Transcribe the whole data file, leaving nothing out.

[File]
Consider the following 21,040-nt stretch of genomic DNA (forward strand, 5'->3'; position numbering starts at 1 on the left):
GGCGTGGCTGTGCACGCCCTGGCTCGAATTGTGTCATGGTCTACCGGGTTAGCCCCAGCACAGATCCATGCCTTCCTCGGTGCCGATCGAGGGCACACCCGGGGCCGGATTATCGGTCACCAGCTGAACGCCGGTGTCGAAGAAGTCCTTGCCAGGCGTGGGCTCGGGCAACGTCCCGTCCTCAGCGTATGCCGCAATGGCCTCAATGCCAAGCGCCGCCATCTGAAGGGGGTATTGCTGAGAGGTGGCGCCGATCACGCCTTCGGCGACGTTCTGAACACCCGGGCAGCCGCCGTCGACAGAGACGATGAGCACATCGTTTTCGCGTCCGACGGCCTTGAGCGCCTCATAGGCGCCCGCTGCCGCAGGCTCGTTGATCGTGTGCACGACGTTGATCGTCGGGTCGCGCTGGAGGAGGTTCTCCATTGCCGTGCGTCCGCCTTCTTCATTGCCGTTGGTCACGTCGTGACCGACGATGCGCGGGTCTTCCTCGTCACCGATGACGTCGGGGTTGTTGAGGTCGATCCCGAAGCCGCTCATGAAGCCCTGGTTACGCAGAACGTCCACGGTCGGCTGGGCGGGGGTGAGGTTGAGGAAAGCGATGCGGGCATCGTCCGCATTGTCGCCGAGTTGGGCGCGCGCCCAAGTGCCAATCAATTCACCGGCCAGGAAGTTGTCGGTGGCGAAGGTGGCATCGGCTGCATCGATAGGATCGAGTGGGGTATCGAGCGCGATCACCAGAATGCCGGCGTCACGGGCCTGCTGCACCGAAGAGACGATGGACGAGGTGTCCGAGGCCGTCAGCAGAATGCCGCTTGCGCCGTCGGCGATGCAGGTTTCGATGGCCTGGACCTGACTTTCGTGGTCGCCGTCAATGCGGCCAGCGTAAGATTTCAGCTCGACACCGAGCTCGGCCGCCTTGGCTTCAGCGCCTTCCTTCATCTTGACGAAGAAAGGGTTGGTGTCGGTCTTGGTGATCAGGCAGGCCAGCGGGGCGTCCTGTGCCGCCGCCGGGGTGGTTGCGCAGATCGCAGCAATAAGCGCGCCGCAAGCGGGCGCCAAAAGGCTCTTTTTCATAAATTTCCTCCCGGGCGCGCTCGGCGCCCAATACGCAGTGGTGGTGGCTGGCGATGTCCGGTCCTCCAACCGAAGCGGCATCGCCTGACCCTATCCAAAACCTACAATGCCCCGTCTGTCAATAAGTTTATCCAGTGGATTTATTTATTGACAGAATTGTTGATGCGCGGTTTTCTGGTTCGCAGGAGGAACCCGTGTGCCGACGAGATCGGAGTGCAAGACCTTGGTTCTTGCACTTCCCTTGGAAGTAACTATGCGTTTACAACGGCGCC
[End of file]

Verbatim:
Consider the following 21,040-nt stretch of genomic DNA (forward strand, 5'->3'; position numbering starts at 1 on the left):
GGCGTGGCTGTGCACGCCCTGGCTCGAATTGTGTCATGGTCTACCGGGTTAGCCCCAGCACAGATCCATGCCTTCCTCGGTGCCGATCGAGGGCACACCCGGGGCCGGATTATCGGTCACCAGCTGAACGCCGGTGTCGAAGAAGTCCTTGCCAGGCGTGGGCTCGGGCAACGTCCCGTCCTCAGCGTATGCCGCAATGGCCTCAATGCCAAGCGCCGCCATCTGAAGGGGGTATTGCTGAGAGGTGGCGCCGATCACGCCTTCGGCGACGTTCTGAACACCCGGGCAGCCGCCGTCGACAGAGACGATGAGCACATCGTTTTCGCGTCCGACGGCCTTGAGCGCCTCATAGGCGCCCGCTGCCGCAGGCTCGTTGATCGTGTGCACGACGTTGATCGTCGGGTCGCGCTGGAGGAGGTTCTCCATTGCCGTGCGTCCGCCTTCTTCATTGCCGTTGGTCACGTCGTGACCGACGATGCGCGGGTCTTCCTCGTCACCGATGACGTCGGGGTTGTTGAGGTCGATCCCGAAGCCGCTCATGAAGCCCTGGTTACGCAGAACGTCCACGGTCGGCTGGGCGGGGGTGAGGTTGAGGAAAGCGATGCGGGCATCGTCCGCATTGTCGCCGAGTTGGGCGCGCGCCCAAGTGCCAATCAATTCACCGGCCAGGAAGTTGTCGGTGGCGAAGGTGGCATCGGCTGCATCGATAGGATCGAGTGGGGTATCGAGCGCGATCACCAGAATGCCGGCGTCACGGGCCTGCTGCACCGAAGAGACGATGGACGAGGTGTCCGAGGCCGTCAGCAGAATGCCGCTTGCGCCGTCGGCGATGCAGGTTTCGATGGCCTGGACCTGACTTTCGTGGTCGCCGTCAATGCGGCCAGCGTAAGATTTCAGCTCGACACCGAGCTCGGCCGCCTTGGCTTCAGCGCCTTCCTTCATCTTGACGAAGAAAGGGTTGGTGTCGGTCTTGGTGATCAGGCAGGCCAGCGGGGCGTCCTGTGCCGCCGCCGGGGTGGTTGCGCAGATCGCAGCAATAAGCGCGCCGCAAGCGGGCGCCAAAAGGCTCTTTTTCATAAATTTCCTCCCGGGCGCGCTCGGCGCCCAATACGCAGTGGTGGTGGCTGGCGATGTCCGGTCCTCCAACCGAAGCGGCATCGCCTGACCCTATCCAAAACCTACAATGCCCCGTCTGTCAATAAGTTTATCCAGTGGATTTATTTATTGACAGAATTGTTGATGCGCGGTTTTCTGGTTCGCAGGAGGAACCCGTGTGCCGACGAGATCGGAGTGCAAGACCTTGGTTCTTGCACTTCCCTTGGAAGTAACTATGCGTTTACAACGGCGCC